A Chess Puzzle, Part VI: The Bishop

Part VI of A Mathematical Chess Puzzle:

We are now approaching the end of the story, with the final tale of the Fractal Queen approaching. But for now we must deal with with the Bishop, a close cousin to the Rook.

Recall that our puzzle revolves around the maximum “unguarded” positions of a chess piece on a board; in this case Bishops. In some sense, the Bishop can be thought of a Rook turned sideways, because both pieces can only move in two orthogonal directions, but the Bishop’s directions are along the 45 degree diagonals. The difference this makes though is that Bishops have a “color” while Rooks do not. Rooks can move to any square on the board while a Bishop on black squares can only attack other black squares.

A Bishop is a sideways Rook

This limited ability to only attack half of the squares that a Rook can, makes Bishops slightly “weaker”, and so it should not be surprise (as we showed in part I), that on an $n \times n$ board, we can place $2n – 2$ Bishops, giving them a density of roughly $\frac{2}{n}$ for large $n$, and asymptotically going to zero on the infinite board. So in some sense the friendly Bishop’s density on the board is roughly twice that of the slightly more powerful Rook.

But as with the rook, this is the two-dimensional density, while the unguarded Bishop positions clearly have a fractal dimension of one on the board. And as we saw with the Rook, once we go to the unit square board $\mathbb{B}_I$, with a continuum of “squares” at each real coordinate, the rigid shape of the solutions can loosen, so that instead of just the diagonal set with linear measure of $\sqrt{2}$ we can have a set of “friendly” Rooks on the board with 1-dimensional content of nearly 2:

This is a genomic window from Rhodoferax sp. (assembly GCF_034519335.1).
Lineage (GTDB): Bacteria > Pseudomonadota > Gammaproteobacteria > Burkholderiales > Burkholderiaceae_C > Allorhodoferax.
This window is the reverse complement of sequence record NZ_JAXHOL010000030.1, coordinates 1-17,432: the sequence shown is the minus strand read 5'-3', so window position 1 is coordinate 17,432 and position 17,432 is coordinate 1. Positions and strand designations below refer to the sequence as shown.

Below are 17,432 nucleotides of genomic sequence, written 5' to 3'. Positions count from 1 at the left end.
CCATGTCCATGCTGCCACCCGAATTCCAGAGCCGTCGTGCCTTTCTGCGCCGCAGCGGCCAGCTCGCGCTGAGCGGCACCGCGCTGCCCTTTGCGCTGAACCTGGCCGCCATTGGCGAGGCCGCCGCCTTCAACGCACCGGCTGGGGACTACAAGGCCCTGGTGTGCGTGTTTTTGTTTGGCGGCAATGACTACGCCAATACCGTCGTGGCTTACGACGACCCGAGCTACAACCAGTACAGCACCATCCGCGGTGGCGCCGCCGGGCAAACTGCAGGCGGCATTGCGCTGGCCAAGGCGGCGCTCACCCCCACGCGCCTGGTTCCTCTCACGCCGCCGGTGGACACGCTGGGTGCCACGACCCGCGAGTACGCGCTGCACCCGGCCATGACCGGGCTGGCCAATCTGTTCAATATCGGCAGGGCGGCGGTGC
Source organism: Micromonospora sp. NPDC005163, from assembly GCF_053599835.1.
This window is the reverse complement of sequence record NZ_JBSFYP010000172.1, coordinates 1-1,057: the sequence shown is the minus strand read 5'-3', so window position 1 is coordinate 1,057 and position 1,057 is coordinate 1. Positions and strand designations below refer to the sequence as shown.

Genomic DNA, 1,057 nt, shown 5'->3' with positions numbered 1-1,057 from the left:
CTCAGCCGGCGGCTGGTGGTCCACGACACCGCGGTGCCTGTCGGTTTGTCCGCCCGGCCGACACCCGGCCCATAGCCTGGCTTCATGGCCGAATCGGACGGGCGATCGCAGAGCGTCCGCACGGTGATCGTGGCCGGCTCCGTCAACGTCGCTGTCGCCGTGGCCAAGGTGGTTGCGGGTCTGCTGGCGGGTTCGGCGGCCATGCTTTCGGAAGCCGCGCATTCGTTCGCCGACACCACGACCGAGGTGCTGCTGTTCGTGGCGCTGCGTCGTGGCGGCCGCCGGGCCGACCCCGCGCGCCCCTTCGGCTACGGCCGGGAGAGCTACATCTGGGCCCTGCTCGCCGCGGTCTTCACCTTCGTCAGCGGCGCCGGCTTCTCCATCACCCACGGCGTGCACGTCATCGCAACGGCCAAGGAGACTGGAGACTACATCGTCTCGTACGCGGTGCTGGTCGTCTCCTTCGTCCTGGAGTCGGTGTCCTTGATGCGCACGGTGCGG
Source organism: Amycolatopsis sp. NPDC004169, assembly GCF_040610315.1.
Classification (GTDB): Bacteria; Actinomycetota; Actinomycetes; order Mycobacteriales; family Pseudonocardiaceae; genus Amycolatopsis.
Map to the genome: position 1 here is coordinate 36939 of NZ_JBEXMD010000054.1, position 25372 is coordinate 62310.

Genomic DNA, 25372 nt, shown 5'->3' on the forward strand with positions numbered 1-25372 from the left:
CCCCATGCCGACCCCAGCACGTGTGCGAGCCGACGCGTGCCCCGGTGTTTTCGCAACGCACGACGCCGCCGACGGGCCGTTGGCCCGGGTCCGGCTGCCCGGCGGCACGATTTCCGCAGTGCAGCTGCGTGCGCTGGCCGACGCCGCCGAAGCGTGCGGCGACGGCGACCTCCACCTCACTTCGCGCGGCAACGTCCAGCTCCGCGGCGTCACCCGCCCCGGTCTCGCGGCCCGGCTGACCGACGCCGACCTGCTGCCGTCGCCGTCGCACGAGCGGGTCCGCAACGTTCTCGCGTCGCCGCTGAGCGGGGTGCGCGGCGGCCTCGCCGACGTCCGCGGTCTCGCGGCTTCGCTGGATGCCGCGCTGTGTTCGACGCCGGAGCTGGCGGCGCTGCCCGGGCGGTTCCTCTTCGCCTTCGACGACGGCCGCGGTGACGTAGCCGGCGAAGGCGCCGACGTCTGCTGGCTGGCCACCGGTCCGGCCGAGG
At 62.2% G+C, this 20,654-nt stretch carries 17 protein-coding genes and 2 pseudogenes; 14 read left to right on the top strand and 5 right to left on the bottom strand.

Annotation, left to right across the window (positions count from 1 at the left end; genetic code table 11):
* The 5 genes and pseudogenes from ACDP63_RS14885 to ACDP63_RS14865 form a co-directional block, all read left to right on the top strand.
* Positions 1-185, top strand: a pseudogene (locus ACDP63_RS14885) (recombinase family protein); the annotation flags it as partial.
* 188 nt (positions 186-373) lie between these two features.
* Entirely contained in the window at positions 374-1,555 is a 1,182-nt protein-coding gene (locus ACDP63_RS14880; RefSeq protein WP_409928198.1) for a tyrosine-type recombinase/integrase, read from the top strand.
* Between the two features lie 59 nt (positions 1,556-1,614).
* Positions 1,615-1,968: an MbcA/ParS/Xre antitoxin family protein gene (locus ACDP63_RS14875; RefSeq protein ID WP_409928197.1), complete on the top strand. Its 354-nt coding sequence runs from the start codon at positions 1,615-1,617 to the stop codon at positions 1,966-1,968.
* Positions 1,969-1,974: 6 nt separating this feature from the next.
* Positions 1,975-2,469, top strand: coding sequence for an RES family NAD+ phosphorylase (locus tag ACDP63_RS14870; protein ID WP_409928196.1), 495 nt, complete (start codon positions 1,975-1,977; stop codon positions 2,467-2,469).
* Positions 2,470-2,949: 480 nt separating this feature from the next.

Almost maximal Rooks

and so, turning everything “sideways”, we can see that instead of a set of Bishops on the top and bottom row of the board with measure 2, we can stretch them toward each other, approaching a linear measure of almost $2\sqrt{2}$:

Almost Maximal Bishops

(Note that we have placed black and white circles in the corners to indicate that only the bottom corners are occupied with Bishops, which are in turn attacking the top corner locations). Again, as with the Rook solutions, there are no analogous version of these “continuum” solutions in the finite/discrete boards, as their topology is not dense.

Now one would think that the remaining piece — the Queen — would not be much different from the Rook or Bishop, as it simply has the capturing power of both. But as we will see, the problem suddenly become *very* different, and goes into some very deep and fascinating mathematics on the infinite boards.

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